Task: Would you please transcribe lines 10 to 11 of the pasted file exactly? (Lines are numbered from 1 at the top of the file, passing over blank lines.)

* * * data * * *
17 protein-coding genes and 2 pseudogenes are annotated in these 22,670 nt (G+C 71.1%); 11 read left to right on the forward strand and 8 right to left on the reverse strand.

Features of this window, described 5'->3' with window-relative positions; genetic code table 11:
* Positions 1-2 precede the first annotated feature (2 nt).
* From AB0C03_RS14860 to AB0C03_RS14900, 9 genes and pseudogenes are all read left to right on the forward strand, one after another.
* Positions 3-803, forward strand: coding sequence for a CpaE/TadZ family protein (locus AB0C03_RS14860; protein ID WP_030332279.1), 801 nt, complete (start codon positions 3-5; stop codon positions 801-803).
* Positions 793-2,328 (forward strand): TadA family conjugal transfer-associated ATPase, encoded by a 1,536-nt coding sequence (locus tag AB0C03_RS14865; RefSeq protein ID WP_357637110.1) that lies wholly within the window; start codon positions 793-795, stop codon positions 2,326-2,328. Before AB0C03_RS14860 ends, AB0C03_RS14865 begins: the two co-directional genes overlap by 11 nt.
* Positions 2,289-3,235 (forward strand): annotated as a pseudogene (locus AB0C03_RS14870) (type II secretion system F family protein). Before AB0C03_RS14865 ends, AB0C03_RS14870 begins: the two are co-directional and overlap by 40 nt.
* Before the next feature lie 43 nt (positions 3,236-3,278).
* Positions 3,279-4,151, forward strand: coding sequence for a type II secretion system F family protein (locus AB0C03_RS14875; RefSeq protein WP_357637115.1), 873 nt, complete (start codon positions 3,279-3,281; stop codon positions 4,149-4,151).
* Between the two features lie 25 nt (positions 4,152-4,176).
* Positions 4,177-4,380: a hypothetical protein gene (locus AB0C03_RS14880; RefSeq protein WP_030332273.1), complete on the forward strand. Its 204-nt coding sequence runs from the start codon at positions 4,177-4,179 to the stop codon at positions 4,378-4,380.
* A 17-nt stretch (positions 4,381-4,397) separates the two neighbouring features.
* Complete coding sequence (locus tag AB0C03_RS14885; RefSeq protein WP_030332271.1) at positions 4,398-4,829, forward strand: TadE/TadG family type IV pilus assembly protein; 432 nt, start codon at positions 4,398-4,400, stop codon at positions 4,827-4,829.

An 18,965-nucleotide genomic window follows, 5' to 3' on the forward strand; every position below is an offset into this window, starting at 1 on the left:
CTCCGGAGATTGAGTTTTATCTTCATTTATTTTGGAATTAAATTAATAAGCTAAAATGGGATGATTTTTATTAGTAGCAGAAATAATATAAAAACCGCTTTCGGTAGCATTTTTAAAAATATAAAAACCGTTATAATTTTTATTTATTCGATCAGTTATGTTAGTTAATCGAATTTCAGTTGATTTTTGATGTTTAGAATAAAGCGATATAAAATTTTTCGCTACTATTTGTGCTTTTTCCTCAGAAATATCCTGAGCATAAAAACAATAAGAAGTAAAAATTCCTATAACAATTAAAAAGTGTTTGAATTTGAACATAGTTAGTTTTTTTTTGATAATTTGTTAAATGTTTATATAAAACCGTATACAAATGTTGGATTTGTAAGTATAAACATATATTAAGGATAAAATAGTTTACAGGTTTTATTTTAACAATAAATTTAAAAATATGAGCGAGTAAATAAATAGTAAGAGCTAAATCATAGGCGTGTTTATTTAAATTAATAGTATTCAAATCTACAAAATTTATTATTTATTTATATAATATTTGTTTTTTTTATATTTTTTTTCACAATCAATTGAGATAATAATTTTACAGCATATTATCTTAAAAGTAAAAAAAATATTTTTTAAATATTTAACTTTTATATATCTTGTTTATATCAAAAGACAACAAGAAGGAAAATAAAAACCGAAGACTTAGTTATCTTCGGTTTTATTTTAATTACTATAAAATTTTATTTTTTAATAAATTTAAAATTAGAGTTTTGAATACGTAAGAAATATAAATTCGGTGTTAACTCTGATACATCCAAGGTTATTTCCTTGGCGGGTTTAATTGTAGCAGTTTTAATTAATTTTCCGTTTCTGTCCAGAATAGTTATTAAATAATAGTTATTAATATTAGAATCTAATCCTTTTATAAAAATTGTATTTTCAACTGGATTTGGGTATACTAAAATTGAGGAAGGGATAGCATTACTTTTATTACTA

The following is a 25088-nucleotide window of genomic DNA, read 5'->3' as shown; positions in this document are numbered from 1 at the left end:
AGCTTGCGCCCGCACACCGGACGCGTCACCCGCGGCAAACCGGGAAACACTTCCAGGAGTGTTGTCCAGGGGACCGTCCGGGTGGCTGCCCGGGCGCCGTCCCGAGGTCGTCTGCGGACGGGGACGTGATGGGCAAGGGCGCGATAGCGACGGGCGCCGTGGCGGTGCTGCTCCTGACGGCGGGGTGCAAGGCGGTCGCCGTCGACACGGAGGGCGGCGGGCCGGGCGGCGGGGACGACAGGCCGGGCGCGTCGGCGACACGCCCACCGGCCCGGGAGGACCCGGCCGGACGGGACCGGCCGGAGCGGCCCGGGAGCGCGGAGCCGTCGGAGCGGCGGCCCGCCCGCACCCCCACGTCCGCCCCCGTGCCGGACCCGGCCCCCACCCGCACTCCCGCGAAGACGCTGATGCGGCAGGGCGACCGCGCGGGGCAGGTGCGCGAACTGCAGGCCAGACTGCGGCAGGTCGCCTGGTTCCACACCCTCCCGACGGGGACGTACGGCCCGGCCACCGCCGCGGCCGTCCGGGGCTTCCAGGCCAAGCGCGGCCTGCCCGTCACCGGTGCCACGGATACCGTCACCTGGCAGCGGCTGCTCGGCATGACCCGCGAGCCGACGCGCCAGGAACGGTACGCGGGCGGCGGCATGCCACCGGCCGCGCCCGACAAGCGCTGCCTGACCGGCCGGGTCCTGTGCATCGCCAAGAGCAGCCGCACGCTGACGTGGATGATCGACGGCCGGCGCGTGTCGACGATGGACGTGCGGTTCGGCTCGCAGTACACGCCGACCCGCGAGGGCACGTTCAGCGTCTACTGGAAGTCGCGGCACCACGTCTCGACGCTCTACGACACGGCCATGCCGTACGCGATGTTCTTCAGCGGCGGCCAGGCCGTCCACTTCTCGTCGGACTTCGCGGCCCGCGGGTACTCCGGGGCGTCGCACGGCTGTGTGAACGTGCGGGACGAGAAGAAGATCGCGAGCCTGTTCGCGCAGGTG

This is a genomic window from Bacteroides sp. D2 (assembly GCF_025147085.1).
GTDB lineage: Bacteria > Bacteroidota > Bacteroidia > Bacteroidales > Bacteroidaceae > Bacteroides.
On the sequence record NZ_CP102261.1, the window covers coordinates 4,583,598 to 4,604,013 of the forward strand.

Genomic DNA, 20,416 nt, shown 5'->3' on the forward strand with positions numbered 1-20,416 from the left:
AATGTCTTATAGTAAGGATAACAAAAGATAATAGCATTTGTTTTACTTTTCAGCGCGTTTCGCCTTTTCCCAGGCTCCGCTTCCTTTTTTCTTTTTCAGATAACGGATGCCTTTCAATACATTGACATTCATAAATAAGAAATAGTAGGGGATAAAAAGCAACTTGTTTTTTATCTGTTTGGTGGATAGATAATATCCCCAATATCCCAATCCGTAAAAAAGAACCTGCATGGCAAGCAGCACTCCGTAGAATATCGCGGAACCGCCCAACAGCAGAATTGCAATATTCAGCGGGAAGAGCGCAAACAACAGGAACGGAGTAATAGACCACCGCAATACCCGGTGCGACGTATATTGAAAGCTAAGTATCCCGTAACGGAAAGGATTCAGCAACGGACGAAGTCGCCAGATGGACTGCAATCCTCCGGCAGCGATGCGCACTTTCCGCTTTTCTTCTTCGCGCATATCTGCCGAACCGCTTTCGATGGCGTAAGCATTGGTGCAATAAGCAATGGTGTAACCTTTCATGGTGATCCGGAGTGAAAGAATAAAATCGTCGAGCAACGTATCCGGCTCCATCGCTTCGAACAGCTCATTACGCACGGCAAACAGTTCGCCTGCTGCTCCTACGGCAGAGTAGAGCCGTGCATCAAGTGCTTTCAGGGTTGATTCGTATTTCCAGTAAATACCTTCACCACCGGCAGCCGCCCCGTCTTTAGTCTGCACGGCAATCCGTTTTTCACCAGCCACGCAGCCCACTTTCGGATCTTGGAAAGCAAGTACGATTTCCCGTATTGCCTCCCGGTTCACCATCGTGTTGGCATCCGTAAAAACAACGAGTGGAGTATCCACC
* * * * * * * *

* Between the two features lie 25 nt (positions 4,152-4,176).
* Positions 4,177-4,380: a hypothetical protein gene (locus AB0C03_RS14880; RefSeq protein WP_030332273.1), complete on the forward strand. Its 204-nt coding sequence runs from the start codon at positions 4,177-4,179 to the stop codon at positions 4,378-4,380.